My battle with Body Dysmorphic Disorder


I suffer from severe Body Dysmorphic disorder as a teenager thinking I am the ugliest person in the world and want to have extensive plastic surgery to change my face and body

At the worst point of my Body Dysmorphic Disorder, my first year at Oxford University, I thought that I was the ugliest person in the world, in fact the ugliest person who had ever existed. I thought the Elephant Man was Helen of Troy compared to me. No ships would be setting sail because of my face. They’d stay in port until they rusted away and were scrapped. I also decided the sun was my “enemy” as if I went out in daylight it would show everyone how ugly I was. Consequently I was rarely seen before 6pm. I was very active at 4am in the morning, when no one was around, and would sprint up and down the empty library practising for the Olympics 100m hurdle.

The BDD had started in my early teens because my father started to say I was ugly. The first time I remember him saying I was ugly was when I was 7 or 8. My mother said, of my cousin Miranda my father’s niece, “Miranda is very plain.”  He looked straight at me and said: “well at least she’s only plain.” When I confronted my father about this in family therapy in 2015 he said he had been saying my mother was ugly. But I looked much more like my mother than him, if she was ugly so was I.

Then a disaster happened with my self-esteem when my father left my short black Jamaican mother,  when I was 12, to live with a tall blonde blue eyed Swedish woman who looked like a movie star.  I had been much closer to my father, who had been my main carer, than my mother who had been out of the house 6 days a week and who I had a very difficult relationship with. I had always prayed that I would never be left alone with my mother. But that was exactly what happened and it was worse than I could possibly have imagined.

After his departure my father started to rubbish my academic achievements saying it was “boring” that I had come top of the class at secondary school. He would also sit around with his white girlfriend taking the piss out of Jamaicans and saying it was important to realise that black people were different as they had a “different pelvis shape.” He began to say that I was out of proportion, that my head was too big and my legs too short. I felt totally rejected. When I got into Oxford University at the age of 16 he said “that’s all very well but why don’t you just grow.”   This precipitated a crisis where I became obsessed with having an operation to extend my legs, suitable only for dwarfs, which would have meant I would have been unable to walk for a year and could have had my legs amputated.  This was after my father had carted me round various doctors who could make me grow who all I said I was too old to be prescribed growth hormones. This was lucky as many people who were prescribed growth hormones in the 1980s, which had been taken from the pituitary glands of corpses, went on to develop the horrendous and fatal Creutzfeldt-Jakob disease, the human form of Mad Cow Disease.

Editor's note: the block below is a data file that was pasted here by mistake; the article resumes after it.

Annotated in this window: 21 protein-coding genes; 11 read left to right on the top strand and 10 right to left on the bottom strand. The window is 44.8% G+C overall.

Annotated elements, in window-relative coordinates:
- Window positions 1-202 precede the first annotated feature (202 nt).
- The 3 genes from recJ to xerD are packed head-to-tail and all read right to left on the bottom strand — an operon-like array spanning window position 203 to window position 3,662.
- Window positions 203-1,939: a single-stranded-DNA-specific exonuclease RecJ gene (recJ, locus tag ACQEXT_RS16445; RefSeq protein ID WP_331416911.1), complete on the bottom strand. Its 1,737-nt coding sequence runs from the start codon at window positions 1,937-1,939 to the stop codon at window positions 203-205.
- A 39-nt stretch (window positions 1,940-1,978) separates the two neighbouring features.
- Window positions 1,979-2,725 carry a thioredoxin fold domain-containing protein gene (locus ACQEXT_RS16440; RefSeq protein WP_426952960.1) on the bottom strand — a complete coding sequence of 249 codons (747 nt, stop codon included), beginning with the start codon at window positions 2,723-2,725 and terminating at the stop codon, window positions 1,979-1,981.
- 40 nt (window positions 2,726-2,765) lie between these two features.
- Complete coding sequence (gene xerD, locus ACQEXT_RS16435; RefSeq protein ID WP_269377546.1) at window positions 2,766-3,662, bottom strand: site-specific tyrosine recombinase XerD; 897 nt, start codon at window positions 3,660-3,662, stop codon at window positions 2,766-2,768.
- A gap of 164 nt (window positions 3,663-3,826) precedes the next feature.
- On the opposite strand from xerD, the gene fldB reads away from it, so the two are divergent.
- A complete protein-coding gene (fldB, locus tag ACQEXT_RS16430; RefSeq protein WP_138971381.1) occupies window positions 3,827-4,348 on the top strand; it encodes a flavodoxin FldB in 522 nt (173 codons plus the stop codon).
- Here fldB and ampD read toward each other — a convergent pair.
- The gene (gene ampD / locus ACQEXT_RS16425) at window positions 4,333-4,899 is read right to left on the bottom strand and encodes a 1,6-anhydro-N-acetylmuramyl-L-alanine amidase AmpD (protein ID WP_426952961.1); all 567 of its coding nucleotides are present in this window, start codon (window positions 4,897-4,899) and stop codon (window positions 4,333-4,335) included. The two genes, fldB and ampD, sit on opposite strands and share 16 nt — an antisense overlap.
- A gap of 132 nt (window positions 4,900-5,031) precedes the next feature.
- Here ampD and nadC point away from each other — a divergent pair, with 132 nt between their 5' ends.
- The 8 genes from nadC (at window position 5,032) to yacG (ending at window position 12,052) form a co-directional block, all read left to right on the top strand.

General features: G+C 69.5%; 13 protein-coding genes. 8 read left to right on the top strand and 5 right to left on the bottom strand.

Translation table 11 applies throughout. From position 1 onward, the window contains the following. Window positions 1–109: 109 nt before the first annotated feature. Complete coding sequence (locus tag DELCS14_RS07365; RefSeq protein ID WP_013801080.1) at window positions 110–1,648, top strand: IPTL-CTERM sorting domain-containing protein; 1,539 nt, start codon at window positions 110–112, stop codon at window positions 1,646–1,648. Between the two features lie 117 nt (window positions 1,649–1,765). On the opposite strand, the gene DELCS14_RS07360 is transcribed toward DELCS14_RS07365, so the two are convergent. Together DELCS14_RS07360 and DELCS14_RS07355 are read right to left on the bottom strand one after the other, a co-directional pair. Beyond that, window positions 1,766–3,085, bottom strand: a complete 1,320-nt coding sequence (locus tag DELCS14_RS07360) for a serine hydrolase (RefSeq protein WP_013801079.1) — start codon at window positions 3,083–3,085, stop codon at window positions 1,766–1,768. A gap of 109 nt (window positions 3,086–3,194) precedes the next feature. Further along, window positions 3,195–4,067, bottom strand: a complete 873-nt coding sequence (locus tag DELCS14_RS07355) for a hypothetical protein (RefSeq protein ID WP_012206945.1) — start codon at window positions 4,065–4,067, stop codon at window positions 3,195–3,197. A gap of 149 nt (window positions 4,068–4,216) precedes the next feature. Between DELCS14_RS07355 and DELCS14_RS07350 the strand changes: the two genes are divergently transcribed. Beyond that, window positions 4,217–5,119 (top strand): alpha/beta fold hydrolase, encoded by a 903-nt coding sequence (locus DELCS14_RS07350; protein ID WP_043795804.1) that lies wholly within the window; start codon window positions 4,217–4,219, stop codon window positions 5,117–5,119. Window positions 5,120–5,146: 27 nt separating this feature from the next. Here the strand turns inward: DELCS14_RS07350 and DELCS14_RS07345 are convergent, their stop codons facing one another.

My mother was incredibly abusive to me after my father left home, telling me quite calmly that she was going to put a contract out on him and that I was “just like him” and wasn’t even her daughter. She called me a “selfish bitch” when I was 13 and asked why I didn’t go and live with my father. I asked him if I could go and live with him but he said no.  She kept trying to throw me out of the house, because I was untidy, taking me to a solicitors office to evict me at the age of 15. The solicitor said that I could not be evicted at that age but the threat of being thrown out on the street was ever present.  All this influenced the Body Dysmorphic Disorder as, with such a terrible relationship with her, I probably didn’t want to look anything like her.  I became obsessed with having multiple operations to change my face as well as my body.   Every time I saw my face in the mirror I wanted to scream. I started fantasising about being a different, less ugly person, who could do my dream job working as a television presenter. I began getting lost in a negative fantasy world.

My parents took me to see a psychiatrist at the age of 16 who said it was their fault that I was in that state. Consequently they rarely took me to see him again.

The society I grew up in in the 1980’s also had a profound effect on the Body Dysmorphic Disorder.  The ideal of beauty in the UK in the 1980’s was blonde, 5 foot 10 inch Princess Diana, who looked like my step mother but nothing like me.  The only “black” mainstream beauty icon that I can remember from the 1980’s was Jennifer Beals who starred in Flashdance and looked practically white. If Rihanna had been around in the 1980’s I don’t think I would have felt so ugly.